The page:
Live blog: Hearing to determine cost of OPP consent decree, who should pay for it | The Lens – The federal court hearing seeks to determine who has to pay for bringing the Orleans Parish Prison up to constitutional standards.
Marigny homeowner who shot teenager isn’t only defendant who ought to be home: Judge Calvin Johnson | NOLA.com/The Times-Picayune – Johnson, chairman of The Lens’ board of directors, believes the city can learn lessons from a recent controversial shooting in the Marigny. His op-ed piece notes the following disparity:
“There are hundreds of poor, largely black defendants, many of them children, who right now are sitting in jail awaiting trial for offenses far less serious than the attempted murder charge Mr. Landry faces. In fact, in New Orleans, black people stay in Orleans Parish Prison twice as long as white people, even when they have been charged with the exact same crime.”
Landrieu administration questions Gusman’s spending in fight over jail costs | NOLA.com/The Times-Picayune – Sheriff Marlin Gusman speculates that family allegiances are a motivation for Mayor Mitch Landrieu’s recent criticisms of the jail budget.
In reviewing the various expenditures that the city says are wasteful, Gusman said Landrieu is “playing pure politics.”
“Why? Perhaps it is because his cousin, (former Sheriff) Charles Foti, announced earlier this year that he plans to run for sheriff next year,” Gusman said.
Algiers Point businesses hurting with reduced ferry service | The Advocate – Bed and breakfasts across the river claim business has declined by upwards of 40 percent since ferry service hours have been curtailed.
Related: The Lens will live blog the Regional Transit Authority’s public hearing on new ferry fares at 5 p.m.
Major changes to Uptown drainage systems represent citywide water-management proposal | Uptown Messenger – Architect David Waggonner proposed an ambitious new water management strategy for the city that would transform canals into floodplain parks, and funnel water from Uptown Neighborhoods into the Mississippi River rather than Lake Pontchartrain. “Marcia St. Martin of the Sewerage & Water Board responded that her agency was fully on board with Waggonner’s ideas.” The estimated cost for the new plan is over $5 billion.
Neighbors upset with fast pace of Tulane Stadium construction | WWL-TV – The busy six-day-a-week pace of stadium construction is too much of a nuisance for some neighbors.
Massive tiger shrimp invaders likely have settled in Louisiana to stay | NOLA.com/The Times-Picayune – Predatory tiger shrimp are enormous, relative to local brown and white shrimp. Perhaps most importantly, the new monster shrimps don’t taste as sweet as the longtime local varieties. Click through to see photos of the invasive species.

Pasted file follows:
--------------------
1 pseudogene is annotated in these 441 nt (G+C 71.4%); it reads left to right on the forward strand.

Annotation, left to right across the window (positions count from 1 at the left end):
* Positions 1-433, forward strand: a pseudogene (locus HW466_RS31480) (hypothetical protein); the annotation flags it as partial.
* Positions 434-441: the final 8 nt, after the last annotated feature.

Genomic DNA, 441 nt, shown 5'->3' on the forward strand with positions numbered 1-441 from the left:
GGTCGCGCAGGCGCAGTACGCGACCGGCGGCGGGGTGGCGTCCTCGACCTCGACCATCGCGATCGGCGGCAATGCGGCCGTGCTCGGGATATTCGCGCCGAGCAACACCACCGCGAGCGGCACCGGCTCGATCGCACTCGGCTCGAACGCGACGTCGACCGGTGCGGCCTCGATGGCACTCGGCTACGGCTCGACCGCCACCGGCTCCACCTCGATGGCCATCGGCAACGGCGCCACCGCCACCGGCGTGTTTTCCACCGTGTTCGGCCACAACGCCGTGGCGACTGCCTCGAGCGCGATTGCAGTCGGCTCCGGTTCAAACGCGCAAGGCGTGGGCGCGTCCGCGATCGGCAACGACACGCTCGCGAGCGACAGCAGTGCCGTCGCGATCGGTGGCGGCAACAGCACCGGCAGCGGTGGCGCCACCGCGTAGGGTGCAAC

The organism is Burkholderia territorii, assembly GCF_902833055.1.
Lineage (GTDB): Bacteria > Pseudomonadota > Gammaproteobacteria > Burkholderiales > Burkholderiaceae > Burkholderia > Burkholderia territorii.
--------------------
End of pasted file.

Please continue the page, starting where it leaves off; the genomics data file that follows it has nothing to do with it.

Climate change pushing marine life towards the poles, says study | The Guardian
“The study, conducted by a working group of scientists from 17 different institutions, gathered data from seven different countries and found the warming oceans are causing marine species to alter their breeding, feeding and migration patterns. Surprisingly, land species are shifting at a rate of less than 1km a year in comparison, even though land surface temperatures are rising at a much faster rate than those in the ocean.”
Government & Politics
6 Louisiana cities among nations 10 most expensive for health care, report says | NOLA.com/The Times-Picayune – Louisiana cities pay a high price for health care, according to a recent study. Six Louisiana metro areas have particularly high health care costs, compared to those in other regions. The study accounts for differences in age, sex and health status.
For further context, see this continuing series in The New York Times, which details the nation’s high health-care costs relative to the rest of the world. So, if healthcare costs in areas of Louisiana lead the United State, and the United States leads the world in healthcare costs, does that mean Louisiana pays some of the highest health care expenses in the world? (New York Times story via The Louisiana Budget Project)
Baton Rouge redistricting case will test the future of the Voting Rights Act | Facing South — Baton Rouge is a majority-black city, yet district lines for city court judge elections have remained the same since the 2000 Census. “Three of the current judges are white and two are black, but that court composition is a reflection of a time when the city had a white majority.”
Important (and somewhat scary) teacher evaluation issues | Louisiana Educator – Education blogger Michael Deshotels compiled a Q and A for public school teachers about the new evaluation system. There are some must-read answers in the list. For example, be sure to click through and read the complete response to this query:
Q: Since the purpose of teacher evaluation is to produce better student learning, there must be a provision for giving teachers better evaluations as statewide student performance improves. Right?
A: Wrong! …
Unrelenting New Orleans special education problems alleged in new court filings | NOLA.com/The Times-Picayune – A lawsuit claims that students with disabilities do not have the same choice as other New Orleans students because so few schools can serve them adequately. The suit asserts systemic change is required to ensure fairness for students with special needs.